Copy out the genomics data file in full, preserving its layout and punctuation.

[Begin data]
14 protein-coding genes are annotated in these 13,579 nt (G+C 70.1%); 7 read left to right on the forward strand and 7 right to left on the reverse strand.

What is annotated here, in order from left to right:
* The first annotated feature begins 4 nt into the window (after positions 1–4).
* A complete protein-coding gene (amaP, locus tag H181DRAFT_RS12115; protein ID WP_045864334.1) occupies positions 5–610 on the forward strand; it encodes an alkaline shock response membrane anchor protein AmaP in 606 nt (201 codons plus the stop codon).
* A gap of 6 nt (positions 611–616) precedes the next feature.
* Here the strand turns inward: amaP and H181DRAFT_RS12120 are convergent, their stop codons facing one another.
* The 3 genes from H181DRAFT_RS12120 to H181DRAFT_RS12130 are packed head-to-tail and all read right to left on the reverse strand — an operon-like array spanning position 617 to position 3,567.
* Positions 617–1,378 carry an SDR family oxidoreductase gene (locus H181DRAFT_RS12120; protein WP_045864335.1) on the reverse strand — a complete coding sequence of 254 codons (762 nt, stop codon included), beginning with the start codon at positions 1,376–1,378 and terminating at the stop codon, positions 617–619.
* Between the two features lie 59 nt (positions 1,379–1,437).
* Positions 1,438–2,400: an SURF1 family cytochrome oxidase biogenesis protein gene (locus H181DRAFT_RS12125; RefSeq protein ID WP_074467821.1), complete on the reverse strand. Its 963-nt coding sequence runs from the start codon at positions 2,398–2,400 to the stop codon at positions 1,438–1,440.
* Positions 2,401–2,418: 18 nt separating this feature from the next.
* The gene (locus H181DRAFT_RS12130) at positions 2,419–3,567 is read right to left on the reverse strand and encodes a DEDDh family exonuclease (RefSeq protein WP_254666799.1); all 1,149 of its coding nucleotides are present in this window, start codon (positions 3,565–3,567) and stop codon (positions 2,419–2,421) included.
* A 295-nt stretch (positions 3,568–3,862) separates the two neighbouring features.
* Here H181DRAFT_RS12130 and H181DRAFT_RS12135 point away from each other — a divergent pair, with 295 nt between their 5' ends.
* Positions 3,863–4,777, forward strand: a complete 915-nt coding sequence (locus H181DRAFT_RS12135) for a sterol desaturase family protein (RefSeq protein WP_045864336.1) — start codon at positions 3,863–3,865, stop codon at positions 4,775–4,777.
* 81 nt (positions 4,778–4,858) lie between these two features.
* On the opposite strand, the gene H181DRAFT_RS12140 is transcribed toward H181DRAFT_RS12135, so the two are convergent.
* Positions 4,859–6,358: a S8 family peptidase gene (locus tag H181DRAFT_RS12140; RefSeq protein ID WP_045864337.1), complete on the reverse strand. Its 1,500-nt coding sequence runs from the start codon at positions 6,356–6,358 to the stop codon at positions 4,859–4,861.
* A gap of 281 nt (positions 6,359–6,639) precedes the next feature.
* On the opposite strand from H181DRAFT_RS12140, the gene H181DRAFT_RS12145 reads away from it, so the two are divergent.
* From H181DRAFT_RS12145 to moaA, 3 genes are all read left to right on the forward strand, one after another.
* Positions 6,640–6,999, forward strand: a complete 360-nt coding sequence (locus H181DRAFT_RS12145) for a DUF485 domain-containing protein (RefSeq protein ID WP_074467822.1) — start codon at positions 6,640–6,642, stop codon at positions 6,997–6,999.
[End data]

14 protein-coding genes are annotated in these 13,579 nt (G+C 70.1%); 7 read left to right on the forward strand and 7 right to left on the reverse strand.

What is annotated here, in order from left to right:
* The first annotated feature begins 4 nt into the window (after positions 1–4).
* A complete protein-coding gene (amaP, locus tag H181DRAFT_RS12115; protein ID WP_045864334.1) occupies positions 5–610 on the forward strand; it encodes an alkaline shock response membrane anchor protein AmaP in 606 nt (201 codons plus the stop codon).
* A gap of 6 nt (positions 611–616) precedes the next feature.
* Here the strand turns inward: amaP and H181DRAFT_RS12120 are convergent, their stop codons facing one another.
* The 3 genes from H181DRAFT_RS12120 to H181DRAFT_RS12130 are packed head-to-tail and all read right to left on the reverse strand — an operon-like array spanning position 617 to position 3,567.
* Positions 617–1,378 carry an SDR family oxidoreductase gene (locus H181DRAFT_RS12120; protein WP_045864335.1) on the reverse strand — a complete coding sequence of 254 codons (762 nt, stop codon included), beginning with the start codon at positions 1,376–1,378 and terminating at the stop codon, positions 617–619.
* Between the two features lie 59 nt (positions 1,379–1,437).
* Positions 1,438–2,400: an SURF1 family cytochrome oxidase biogenesis protein gene (locus H181DRAFT_RS12125; RefSeq protein ID WP_074467821.1), complete on the reverse strand. Its 963-nt coding sequence runs from the start codon at positions 2,398–2,400 to the stop codon at positions 1,438–1,440.
* Positions 2,401–2,418: 18 nt separating this feature from the next.
* The gene (locus H181DRAFT_RS12130) at positions 2,419–3,567 is read right to left on the reverse strand and encodes a DEDDh family exonuclease (RefSeq protein WP_254666799.1); all 1,149 of its coding nucleotides are present in this window, start codon (positions 3,565–3,567) and stop codon (positions 2,419–2,421) included.
* A 295-nt stretch (positions 3,568–3,862) separates the two neighbouring features.
* Here H181DRAFT_RS12130 and H181DRAFT_RS12135 point away from each other — a divergent pair, with 295 nt between their 5' ends.
* Positions 3,863–4,777, forward strand: a complete 915-nt coding sequence (locus H181DRAFT_RS12135) for a sterol desaturase family protein (RefSeq protein WP_045864336.1) — start codon at positions 3,863–3,865, stop codon at positions 4,775–4,777.
* 81 nt (positions 4,778–4,858) lie between these two features.
* On the opposite strand, the gene H181DRAFT_RS12140 is transcribed toward H181DRAFT_RS12135, so the two are convergent.
* Positions 4,859–6,358: a S8 family peptidase gene (locus tag H181DRAFT_RS12140; RefSeq protein ID WP_045864337.1), complete on the reverse strand. Its 1,500-nt coding sequence runs from the start codon at positions 6,356–6,358 to the stop codon at positions 4,859–4,861.
* A gap of 281 nt (positions 6,359–6,639) precedes the next feature.
* On the opposite strand from H181DRAFT_RS12140, the gene H181DRAFT_RS12145 reads away from it, so the two are divergent.
* From H181DRAFT_RS12145 to moaA, 3 genes are all read left to right on the forward strand, one after another.
* Positions 6,640–6,999, forward strand: a complete 360-nt coding sequence (locus H181DRAFT_RS12145) for a DUF485 domain-containing protein (RefSeq protein ID WP_074467822.1) — start codon at positions 6,640–6,642, stop codon at positions 6,997–6,999.